Flavors: Earth, Wood
See my full review on Sororitea Sisters:
Flavors: Apple, Fruity, Grapes, Grass, White Grapes
My first ever experience with oolong tea. Used amount of 2 teaspoon, rinsed, and waited 4 minute for brewing. However for 1. steep there was a dominant grass taste and nothing else. Maybe it’s because of me since I’m new to this and can’t catch the notes.
2. steep has less vegetal taste but still couldn’t taste something special.
Thanks for having that wonderful giveaway a few months ago, Teavivre! I won a few samples and a $5 gift card. Teavivre is awesome like that. The leaves here are the longest I’ve seen, long flattened lovely green leaves, that peak out of my basket infuser while touching the bottom. The scent of the dry leaves is sweet and heavenly. The flavor is too. There is such complexity here: sugar, butter, creamed corn, even strawberries. Strawberries! And even more little flavor notes that I’m sure I missed. It’s like every sip was different. The second steep was a little more muted than the first cup. I can definitely taste the quality in this one, like I usually can with Teavivre’s teas.
Steep #1 // half sample for a full mug// 33 minutes after boiling // 2 minute steep
Steep #2 // 27 minutes after boiling // 3 minute steep
This is one from Angel at Teavivre. Thank you! I steeped this for about 5 minutes and since that only 1/2 opened the tightly wrapped ball, I probably should have steeped this for longer. Nonetheless, the tea is the typical white tea hue so I figured it might be okay. Flavorwise, it is light but flavorful with notes often associated with white tea like sweet corn, hay and butter. It is good but it is also a plain white tea, which is not something I reach for very often. So, I would recommend this for those who enjoy white teas even though I myself probably won’t revisit it anytime soon.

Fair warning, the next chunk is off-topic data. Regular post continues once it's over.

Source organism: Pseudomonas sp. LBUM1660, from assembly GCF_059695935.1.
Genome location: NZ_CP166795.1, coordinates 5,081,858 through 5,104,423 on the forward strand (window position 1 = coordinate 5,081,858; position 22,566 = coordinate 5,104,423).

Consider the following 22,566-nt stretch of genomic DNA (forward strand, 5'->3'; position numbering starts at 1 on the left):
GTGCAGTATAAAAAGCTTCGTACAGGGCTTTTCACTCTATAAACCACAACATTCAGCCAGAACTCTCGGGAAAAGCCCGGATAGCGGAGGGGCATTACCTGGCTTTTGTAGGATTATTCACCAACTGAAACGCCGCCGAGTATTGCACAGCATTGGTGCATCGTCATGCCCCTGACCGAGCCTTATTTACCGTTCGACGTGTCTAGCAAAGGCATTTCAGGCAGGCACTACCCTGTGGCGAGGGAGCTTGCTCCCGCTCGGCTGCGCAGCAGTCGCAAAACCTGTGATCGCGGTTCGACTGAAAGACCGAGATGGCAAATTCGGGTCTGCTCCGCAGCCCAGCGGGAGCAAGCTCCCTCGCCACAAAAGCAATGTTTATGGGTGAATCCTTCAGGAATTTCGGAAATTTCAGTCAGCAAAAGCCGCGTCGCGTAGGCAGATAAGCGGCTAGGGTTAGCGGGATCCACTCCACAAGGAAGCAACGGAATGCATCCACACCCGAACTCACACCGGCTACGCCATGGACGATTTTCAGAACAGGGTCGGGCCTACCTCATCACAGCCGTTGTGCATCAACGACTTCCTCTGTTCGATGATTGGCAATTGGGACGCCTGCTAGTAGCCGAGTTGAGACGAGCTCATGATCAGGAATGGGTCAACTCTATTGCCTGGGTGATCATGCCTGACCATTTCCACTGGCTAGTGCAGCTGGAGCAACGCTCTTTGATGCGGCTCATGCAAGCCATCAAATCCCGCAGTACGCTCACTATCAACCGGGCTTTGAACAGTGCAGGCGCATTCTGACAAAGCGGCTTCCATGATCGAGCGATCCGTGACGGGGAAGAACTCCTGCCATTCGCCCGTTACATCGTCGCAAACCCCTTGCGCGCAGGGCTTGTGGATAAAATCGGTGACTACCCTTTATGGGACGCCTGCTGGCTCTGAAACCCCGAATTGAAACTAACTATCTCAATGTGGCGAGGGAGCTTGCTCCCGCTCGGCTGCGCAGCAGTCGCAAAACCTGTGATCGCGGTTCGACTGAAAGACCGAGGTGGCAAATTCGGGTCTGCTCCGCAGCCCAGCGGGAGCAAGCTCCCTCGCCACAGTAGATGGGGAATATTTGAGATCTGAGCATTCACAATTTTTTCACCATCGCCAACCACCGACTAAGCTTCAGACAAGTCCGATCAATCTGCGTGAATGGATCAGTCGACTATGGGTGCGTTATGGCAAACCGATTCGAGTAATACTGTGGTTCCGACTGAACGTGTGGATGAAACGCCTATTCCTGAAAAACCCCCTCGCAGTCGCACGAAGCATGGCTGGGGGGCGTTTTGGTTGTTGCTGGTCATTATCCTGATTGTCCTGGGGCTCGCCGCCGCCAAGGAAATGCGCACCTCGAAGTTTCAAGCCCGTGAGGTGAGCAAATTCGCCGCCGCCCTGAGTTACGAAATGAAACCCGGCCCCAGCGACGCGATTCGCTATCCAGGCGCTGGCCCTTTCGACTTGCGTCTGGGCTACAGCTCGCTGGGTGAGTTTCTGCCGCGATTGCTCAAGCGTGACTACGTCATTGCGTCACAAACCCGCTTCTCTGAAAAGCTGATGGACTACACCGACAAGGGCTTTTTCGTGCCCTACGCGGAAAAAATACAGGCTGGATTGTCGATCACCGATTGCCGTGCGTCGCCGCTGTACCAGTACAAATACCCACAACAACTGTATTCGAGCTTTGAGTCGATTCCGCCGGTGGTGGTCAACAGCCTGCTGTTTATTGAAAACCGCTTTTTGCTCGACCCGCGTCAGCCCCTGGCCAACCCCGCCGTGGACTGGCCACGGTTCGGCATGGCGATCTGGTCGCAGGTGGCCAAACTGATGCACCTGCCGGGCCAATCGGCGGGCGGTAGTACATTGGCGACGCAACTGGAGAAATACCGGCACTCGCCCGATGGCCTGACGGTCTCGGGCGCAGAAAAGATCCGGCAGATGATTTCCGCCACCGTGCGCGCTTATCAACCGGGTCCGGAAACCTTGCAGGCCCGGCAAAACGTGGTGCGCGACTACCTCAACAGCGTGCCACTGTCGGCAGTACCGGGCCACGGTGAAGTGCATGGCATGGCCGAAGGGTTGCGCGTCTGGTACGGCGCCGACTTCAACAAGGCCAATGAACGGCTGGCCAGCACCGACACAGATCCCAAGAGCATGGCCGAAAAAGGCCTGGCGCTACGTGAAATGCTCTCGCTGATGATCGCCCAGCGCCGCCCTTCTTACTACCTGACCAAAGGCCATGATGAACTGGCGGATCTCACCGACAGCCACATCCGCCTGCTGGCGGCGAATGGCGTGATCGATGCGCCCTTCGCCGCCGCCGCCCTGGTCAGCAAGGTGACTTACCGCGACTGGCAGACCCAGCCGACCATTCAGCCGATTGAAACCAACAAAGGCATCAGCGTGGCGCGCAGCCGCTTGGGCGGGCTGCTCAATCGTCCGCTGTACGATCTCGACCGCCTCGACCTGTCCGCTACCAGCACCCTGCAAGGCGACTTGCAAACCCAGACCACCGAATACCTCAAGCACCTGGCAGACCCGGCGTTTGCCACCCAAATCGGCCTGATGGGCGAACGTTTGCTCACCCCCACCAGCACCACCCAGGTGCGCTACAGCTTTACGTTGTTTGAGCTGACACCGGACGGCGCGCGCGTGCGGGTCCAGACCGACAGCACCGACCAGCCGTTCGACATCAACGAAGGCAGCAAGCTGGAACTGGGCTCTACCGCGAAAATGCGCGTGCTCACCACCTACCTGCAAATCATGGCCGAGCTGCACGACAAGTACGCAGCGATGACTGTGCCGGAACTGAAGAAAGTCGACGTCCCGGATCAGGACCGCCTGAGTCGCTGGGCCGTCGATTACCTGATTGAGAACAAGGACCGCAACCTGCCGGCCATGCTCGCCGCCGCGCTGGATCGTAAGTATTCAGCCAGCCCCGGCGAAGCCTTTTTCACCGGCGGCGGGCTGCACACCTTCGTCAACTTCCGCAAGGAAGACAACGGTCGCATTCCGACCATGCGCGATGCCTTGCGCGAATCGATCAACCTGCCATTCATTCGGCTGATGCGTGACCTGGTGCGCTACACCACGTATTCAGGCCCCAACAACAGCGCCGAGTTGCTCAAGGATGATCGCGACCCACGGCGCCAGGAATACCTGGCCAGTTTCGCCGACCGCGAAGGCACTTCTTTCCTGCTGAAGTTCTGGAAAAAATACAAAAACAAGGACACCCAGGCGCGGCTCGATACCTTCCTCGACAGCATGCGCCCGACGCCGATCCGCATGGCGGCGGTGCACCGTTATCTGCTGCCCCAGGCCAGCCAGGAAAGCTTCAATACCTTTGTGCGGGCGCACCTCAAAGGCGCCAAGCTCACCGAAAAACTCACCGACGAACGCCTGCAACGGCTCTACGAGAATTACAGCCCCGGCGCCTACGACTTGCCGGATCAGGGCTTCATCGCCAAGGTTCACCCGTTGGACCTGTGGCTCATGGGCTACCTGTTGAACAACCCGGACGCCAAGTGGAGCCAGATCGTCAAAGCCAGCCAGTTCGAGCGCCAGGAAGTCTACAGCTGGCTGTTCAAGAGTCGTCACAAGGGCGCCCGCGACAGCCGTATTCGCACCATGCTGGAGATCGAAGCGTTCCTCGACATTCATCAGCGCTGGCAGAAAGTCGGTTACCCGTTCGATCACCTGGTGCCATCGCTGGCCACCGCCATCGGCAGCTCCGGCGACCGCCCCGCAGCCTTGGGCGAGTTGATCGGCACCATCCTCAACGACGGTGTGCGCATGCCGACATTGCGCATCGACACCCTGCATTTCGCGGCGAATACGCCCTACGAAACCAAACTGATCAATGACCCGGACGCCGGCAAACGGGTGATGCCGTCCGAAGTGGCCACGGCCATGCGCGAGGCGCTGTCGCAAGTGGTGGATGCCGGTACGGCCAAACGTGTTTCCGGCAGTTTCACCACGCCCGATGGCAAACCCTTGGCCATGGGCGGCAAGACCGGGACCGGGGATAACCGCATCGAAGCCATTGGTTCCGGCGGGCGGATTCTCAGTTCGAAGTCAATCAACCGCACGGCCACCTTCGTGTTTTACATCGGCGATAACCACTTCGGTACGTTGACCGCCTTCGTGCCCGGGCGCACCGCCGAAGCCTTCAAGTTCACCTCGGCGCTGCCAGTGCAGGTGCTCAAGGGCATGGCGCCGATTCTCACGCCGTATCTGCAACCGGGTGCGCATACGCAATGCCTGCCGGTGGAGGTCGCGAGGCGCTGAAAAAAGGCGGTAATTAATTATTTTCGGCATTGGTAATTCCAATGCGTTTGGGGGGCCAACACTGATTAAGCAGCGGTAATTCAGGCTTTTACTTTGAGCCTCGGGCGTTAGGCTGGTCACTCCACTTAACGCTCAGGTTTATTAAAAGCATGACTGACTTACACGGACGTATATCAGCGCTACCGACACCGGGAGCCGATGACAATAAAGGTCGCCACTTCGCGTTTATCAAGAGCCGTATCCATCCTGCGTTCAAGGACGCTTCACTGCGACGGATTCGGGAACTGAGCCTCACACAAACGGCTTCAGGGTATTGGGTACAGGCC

I’ve decided that this is a tea style (aged white) that needs to be in my cupboard all the time. So far, I’ve been incredibly lucky to have subsisted solely on samples from generous Steepster users and companies, but I think it’s high time I officially invest and stock up!
Why do I love this kind of thing? For starters, it combines my favourite floral, hay, and fruity notes of white tea styles with the smooth, creamy-earth profile of an aged tea. It also proves to the world that you can be the low-grade by-product of Silver Needles, and still retain ALL the class. Dance on, classy tea.
This shou mei has a heady sweetness that I associate with blueberry wine. I can’t say why shou mei’s and blueberries are interlinked in my mind, but there it is. Not sure anyone else would get that particular flavour. It turns into a spiced juniper berry in later steepings.
Steep Count: 3
Sample provided by Teavivre. Thank you!
Flavors: Berries, Blueberry, Earth, Floral, Honey, Lemon, Spices, Sweet, warm grass, Wood